Exploratory dredge at Koshkonong to boost boat access, habitat
KOSHKONONG This is one time when low water won’t be a problem at Lake Koshkonong.
In fact, it’s the big break that state, federal and Rock-Koshkonong Lake District officials say they have been waiting for.
Lake district Chairman Brian Christianson says this year’s drought has lowered shoreline water levels at Lake Koshkonong to near-historic lows of two feet or less.
If the winter brings a hard freeze, Christianson said conditions will be ideal for the lake district to begin an “exploratory” dredge project at the lake’s far northeast end.
The project, which could start as early as mid-January, would include dredging to clear out a silted-in boat landing at the end of North Shore Road and construction of a 500-foot rock breakwater farther south to armor a fragile shoreline that divides Lake Koshkonong and Mud Lake.
Mud Lake is a wetland east of the lake that officials consider a premier fish hatchery for walleye and northern pike.
The Wisconsin Department of Natural Resources and the U.S. Army Corps of Engineers have been working with the lake district the last two years to plan and write permits for the project, which the district plans to pay for.
Now, the district is meeting with townships around the lake to galvanize road agreements to allow excavating traffic to access lakefront roads. It likely will choose a contractor for the project by Jan. 10.
Depending on weather conditions, it could cost anywhere from $200,000 to $400,000 for the project, Christianson said.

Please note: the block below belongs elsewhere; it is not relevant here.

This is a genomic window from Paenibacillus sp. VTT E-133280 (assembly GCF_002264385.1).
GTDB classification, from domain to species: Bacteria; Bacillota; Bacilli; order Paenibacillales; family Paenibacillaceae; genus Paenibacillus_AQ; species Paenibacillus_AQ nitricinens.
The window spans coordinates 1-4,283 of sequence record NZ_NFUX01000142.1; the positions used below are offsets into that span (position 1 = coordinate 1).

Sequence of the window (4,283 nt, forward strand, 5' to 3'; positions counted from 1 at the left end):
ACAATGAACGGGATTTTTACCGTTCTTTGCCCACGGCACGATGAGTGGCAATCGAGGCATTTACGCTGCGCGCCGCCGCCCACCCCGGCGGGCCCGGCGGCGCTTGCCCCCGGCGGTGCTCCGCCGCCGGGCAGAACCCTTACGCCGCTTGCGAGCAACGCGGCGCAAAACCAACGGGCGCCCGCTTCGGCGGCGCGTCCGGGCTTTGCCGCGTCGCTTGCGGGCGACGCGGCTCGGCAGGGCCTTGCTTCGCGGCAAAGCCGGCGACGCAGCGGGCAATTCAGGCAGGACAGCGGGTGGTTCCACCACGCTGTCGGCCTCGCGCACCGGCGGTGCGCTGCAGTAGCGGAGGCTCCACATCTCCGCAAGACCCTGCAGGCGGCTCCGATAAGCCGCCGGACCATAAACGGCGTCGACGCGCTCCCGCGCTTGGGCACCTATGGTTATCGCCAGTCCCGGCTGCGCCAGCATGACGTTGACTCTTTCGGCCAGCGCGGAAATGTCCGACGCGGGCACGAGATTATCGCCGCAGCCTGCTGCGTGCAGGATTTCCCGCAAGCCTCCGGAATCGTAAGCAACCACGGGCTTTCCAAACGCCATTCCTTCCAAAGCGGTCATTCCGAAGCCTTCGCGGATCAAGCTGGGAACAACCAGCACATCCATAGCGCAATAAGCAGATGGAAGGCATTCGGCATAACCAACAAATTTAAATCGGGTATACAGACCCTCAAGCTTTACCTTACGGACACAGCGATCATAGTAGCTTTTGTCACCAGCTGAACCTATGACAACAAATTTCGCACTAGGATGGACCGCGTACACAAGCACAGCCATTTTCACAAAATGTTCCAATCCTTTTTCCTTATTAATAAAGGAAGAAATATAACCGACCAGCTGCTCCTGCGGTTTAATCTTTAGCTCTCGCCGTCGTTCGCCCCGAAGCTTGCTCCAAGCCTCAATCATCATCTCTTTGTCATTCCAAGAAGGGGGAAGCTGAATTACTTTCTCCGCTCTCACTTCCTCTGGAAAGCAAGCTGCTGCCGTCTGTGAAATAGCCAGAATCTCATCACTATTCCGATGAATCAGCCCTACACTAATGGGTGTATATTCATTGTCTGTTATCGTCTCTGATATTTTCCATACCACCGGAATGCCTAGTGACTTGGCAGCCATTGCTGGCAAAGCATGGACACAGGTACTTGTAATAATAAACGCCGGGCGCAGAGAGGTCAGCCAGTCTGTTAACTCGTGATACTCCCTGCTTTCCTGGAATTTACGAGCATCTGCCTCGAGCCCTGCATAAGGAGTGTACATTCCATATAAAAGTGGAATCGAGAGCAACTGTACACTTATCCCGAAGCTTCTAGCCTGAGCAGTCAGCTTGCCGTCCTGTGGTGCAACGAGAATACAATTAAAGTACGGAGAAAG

“We need the lake to freeze and stay frozen. Trucks will be over two feet of water, with two feet of muck below it. We need a good solid freeze for scrapers and dump trucks to get out there and move around on a trail,” Christianson said.
The purpose of the project is to improve boating access and safety and to protect wildlife and the ecosystem along the fragile shoreline at Lake Koshkonong.
“This project has created quite a buzz around the lake,” Christianson said. “It really has brought all the user groups together in support from the duck hunters, ice fisherman and recreational boaters.”
A key part of the project, Christianson said, will be to dump spoils from the dredged boat landing behind the rock breakwater, which is about two-thirds of a mile south of the boat landing.
Christianson said officials hope that the breakwater and dredge spoils will slow wave erosion of the fragile shore between the Lake Koshkonong and Mud Lake and help to regenerate protective aquatic plant growth and habitat alongshore.
The project could become a model for future dredges and breakwaters around the lake, Christianson said.
“If we can demonstrate that this dredged area does not fill back in, or it fills back in at a slower rate that makes it cost effective, then we could later do breakwalls in other spots to keep sediment from floating around and refilling in. It would be a ‘one and done’ deal,” he said.
Christianson said earlier public hearings on the project helped the lake district to designate other residential shoreline areas, such as the Vine Ha Ha subdivision on the southeast end of the lake, for future dredges.
The project also included a grant-funded project to fix carp gates at a creek that connects Mud Lake to Lake Koshkonong. That work is grant-funded, and could cost about 100,000, Christianson said.
The whole project’s poised even as the Lake District and the DNR await the state Supreme Court’s ruling on water levels at Lake Koshkonong. The DNR and the district are in disagreement over how to use the downstream Indianford Dam to maintain water levels at the lake.
Christianson said the dredge project should show the public the lake district and the DNR can cooperate.
“This is a necessary step to demonstrate that the lake district can work with the Wisconsin DNR and the Army Corps in a cooperative, fruitful way,” Christianson said.
Christianson said summer boaters and sportsmen alike seem excited about the project.
“I know when they see trucks out on the ice, they’ll say, ‘We’re finally doing something other than going to the next level of court challenges,’” he said.